The vicious killing of a Chinese “slave girl” named Bow Kum shocked New York City in 1909 and sparked a year-long Tong war and hard-won truce that required intervention from the Chinese government.
Born in China in 1888, Bow Kum was sold for a few dollars by her father and brought to San Francisco, where she was sold again for $3,000 to Low Hee Tong, a leader of the Hip Sing and Four Brothers Tongs.
When Low Hee Tong was arrested four years later, Kum was taken in by Christian missionaries who helped Chinese girls escape the brutal life of gangs.
A man named Tchin Len promised to make her his wife, so the missionaries handed her over, and Len brought Kum to New York City. Len was a member of On Leong Tong, a bitter rival of Hip Sing and Four Brothers.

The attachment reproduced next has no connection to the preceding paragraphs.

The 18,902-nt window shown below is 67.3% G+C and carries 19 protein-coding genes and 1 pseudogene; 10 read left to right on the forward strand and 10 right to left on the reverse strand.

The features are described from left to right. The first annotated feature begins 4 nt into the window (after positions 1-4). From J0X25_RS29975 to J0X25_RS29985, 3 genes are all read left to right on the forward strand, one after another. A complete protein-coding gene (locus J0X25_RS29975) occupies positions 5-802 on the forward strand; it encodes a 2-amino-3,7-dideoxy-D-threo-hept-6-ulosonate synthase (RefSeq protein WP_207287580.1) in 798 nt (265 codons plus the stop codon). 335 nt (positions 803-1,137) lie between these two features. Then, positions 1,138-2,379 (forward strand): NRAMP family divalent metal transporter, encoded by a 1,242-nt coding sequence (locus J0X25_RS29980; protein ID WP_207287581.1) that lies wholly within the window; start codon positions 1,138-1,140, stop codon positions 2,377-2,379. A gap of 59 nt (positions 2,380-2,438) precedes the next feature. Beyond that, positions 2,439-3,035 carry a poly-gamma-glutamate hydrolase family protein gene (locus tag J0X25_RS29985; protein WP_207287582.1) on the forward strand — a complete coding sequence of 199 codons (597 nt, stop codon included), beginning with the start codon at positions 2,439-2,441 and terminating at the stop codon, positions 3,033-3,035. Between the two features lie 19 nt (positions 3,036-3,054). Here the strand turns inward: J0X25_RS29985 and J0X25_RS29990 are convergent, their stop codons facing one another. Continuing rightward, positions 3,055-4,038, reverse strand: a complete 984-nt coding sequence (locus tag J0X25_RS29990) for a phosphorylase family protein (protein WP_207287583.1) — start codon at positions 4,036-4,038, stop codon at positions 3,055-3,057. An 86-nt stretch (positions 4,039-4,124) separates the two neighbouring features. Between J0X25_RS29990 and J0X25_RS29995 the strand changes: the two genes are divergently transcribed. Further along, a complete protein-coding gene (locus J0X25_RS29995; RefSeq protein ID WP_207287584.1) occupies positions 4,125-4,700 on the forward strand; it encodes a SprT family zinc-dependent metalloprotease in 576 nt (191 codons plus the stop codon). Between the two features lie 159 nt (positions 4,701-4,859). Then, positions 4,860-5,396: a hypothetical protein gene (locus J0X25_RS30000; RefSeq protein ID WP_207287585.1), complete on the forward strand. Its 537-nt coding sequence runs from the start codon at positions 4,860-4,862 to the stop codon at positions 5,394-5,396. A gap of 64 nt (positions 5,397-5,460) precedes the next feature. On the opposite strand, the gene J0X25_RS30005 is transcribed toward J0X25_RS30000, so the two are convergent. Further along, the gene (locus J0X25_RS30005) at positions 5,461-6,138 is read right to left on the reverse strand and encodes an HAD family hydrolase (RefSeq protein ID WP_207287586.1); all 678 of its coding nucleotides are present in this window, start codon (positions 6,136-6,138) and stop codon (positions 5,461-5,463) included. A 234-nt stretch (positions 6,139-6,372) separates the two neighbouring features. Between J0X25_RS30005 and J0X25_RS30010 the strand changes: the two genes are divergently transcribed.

They settled at 17 Mott Street. By this time, Low Hee Tong was out of jail. He tracked Kum down and demanded that Len repay him $3,000. Len refused; the Hip Sing and Four Brothers tongs got involved and told Len to pay up. He didn’t.
On August 15, Kum was found on the floor of her Mott Street room, stabbed multiple times in the heart with some fingers cut off. Two Tong henchmen were tried for her murder, but they were acquitted.
The top photo shows Mott Street around 1910; the bottom photo is Pell Street at the turn of the last century.